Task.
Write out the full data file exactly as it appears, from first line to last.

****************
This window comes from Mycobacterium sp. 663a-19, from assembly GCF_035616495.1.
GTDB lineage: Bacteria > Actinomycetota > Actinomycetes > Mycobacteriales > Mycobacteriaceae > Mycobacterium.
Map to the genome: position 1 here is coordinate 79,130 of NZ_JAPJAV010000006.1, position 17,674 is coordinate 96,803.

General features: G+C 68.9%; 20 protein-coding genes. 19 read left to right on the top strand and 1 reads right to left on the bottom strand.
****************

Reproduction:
This window comes from Mycobacterium sp. 663a-19, from assembly GCF_035616495.1.
GTDB lineage: Bacteria > Actinomycetota > Actinomycetes > Mycobacteriales > Mycobacteriaceae > Mycobacterium.
Map to the genome: position 1 here is coordinate 79,130 of NZ_JAPJAV010000006.1, position 17,674 is coordinate 96,803.

General features: G+C 68.9%; 20 protein-coding genes. 19 read left to right on the top strand and 1 reads right to left on the bottom strand.